NGO WASH United first initiated  the Menstrual Hygiene Annual Awareness Day with an aim to spread awareness about the importance of menstrual hygiene and its proper management. Its first celebration took place in 2014. The date 28th was selected to acknowledge that 28 days is the average length of a woman's menstrual cycle. The urge to celebrate the day rooted from the idea that despite being in the 21st century, across the world there are several myths about the menstrual hygiene that are passed on to women generation after generation without being questioned or analysed. We list down some of the most common menstrual hygiene related myths here -

Disposal of Sanitary Napkins

In several countries and cultures, sanitary pads are believed to be best disposed of separately, i.e. away from all other trash of the household. Disposing them of otherwise can lead to cancer is what the myth says. In South America's Bolivia, this belief is most prevalent.

Distance from Men

In some countries (mainly Asian) counties, there is a myth that calls for women to stay separately from men during their periods. In many parts of India and Nepal, they are alienated from the rest of the family, especially men, because women's 'uncleanliness' during periods is supposed to make men prone to certain diseases.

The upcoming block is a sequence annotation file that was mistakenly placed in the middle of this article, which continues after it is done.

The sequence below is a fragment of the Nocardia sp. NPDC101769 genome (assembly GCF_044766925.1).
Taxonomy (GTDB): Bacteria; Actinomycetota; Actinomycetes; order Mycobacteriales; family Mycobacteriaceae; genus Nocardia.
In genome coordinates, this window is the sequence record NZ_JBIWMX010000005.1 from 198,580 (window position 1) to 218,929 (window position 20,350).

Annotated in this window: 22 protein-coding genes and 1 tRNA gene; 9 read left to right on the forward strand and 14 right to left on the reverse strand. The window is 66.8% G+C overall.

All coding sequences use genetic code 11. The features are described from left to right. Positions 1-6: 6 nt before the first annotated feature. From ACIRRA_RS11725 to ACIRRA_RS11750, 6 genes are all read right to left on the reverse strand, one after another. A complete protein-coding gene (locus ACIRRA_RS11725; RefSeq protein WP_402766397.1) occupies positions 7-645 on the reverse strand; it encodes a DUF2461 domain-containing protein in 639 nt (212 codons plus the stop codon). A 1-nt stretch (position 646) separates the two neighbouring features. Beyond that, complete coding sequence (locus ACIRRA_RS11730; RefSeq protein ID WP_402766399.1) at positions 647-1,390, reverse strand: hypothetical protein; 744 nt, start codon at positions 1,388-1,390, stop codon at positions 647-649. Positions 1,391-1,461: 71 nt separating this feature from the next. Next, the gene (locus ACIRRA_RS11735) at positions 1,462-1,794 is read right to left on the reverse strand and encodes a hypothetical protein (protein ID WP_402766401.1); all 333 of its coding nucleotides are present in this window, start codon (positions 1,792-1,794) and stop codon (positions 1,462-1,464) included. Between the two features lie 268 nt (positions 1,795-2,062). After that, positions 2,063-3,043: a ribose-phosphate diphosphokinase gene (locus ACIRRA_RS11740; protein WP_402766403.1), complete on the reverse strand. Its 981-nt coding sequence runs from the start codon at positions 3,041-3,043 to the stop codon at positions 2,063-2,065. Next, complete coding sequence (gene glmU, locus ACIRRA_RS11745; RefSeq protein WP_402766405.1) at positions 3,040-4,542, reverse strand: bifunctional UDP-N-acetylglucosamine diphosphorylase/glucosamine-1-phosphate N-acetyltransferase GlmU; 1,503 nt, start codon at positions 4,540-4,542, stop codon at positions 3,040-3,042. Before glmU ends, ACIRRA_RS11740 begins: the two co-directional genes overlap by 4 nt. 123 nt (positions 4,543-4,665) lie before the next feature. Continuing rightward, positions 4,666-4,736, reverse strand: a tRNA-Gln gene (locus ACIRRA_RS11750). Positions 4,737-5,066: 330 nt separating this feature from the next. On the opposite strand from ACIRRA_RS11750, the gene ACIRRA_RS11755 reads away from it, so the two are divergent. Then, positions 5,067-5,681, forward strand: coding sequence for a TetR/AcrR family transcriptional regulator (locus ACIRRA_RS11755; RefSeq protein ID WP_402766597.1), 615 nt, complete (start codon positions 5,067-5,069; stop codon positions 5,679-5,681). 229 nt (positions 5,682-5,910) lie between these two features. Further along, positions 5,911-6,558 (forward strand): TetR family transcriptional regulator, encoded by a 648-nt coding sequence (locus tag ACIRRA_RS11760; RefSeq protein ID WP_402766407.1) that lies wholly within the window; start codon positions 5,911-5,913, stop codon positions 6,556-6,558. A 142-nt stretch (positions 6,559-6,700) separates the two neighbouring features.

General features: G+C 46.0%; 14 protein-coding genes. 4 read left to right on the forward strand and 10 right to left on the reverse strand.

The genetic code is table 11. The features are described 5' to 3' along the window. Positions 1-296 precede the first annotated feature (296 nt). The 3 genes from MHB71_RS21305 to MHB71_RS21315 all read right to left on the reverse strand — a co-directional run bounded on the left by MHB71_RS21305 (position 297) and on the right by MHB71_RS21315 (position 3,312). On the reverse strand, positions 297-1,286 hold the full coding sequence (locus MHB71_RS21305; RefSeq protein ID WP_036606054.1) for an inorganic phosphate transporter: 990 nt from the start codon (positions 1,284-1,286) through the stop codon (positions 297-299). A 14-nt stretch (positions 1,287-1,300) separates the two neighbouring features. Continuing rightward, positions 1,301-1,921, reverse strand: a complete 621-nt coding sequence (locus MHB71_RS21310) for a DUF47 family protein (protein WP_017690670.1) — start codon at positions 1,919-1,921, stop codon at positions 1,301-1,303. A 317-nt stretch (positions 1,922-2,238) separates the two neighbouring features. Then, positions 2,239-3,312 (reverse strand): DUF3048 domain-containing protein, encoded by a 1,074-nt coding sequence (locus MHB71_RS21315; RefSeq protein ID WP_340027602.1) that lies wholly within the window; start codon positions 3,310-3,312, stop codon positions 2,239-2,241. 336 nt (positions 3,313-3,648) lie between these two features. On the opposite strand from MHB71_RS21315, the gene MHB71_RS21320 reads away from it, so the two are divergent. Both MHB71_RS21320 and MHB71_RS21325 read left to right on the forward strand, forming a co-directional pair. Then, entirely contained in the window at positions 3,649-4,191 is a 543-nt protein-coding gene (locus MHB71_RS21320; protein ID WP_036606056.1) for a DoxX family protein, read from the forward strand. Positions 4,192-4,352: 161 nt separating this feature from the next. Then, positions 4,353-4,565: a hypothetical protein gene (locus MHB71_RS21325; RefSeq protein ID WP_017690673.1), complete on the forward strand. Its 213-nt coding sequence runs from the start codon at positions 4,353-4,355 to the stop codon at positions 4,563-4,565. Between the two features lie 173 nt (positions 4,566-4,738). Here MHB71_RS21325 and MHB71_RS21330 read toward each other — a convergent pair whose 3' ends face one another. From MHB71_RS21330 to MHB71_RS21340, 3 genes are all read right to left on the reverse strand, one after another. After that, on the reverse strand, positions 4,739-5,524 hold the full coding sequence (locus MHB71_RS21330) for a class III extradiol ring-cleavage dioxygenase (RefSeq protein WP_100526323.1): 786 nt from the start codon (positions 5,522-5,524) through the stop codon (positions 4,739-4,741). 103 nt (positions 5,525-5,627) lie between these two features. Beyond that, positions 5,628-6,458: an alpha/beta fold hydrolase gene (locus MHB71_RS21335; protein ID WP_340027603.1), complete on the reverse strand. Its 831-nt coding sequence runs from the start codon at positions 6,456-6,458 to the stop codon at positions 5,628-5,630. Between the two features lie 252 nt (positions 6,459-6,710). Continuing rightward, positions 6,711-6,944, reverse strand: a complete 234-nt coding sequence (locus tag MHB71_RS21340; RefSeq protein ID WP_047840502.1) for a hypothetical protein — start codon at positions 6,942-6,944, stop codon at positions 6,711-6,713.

Say No to Shower or Swimming

In some cultures, women bathing or swimming during their menstrual cycle is believed to be 'unhygienic'. Though this myth was more popular in the older times, many cultures still follow it. Earlier there were common bathing spaces, no cloth pads, tampons etc. and therefore the restrictions. (Also, note that not taking a shower during periods can actually adversely affect a woman's health).

Cloth vs Sanitary Pads

There is also a myth that prevents women from using sanitary pads or tampons and only use cloths. This practice in several incidences is an economic constraint, but it is also a cultural restriction in many places. Usage of cloth pads is a healthier option because sanitary pads are not environment-friendly and made of plastic, but those who use a piece of clothes due to cultural restriction are also not allowed to dry the soiled cloth with regular clothes forcing them into wearing the dirty cloth for more than one day of their period.

Apart from hygiene-related myths, there are also several culture myths associated with a woman's monthly cycle. Most of these myths are only a result of unquestioned beliefs passed over generations. It is high time we take a collective stand to reason out and bust them. After all, periods are a sign of healthy womanhood. :)

(The above story first appeared on LatestLY on May 28, 2018 12:21 AM IST. For more news and updates on politics, world, sports, entertainment and lifestyle, log on to our website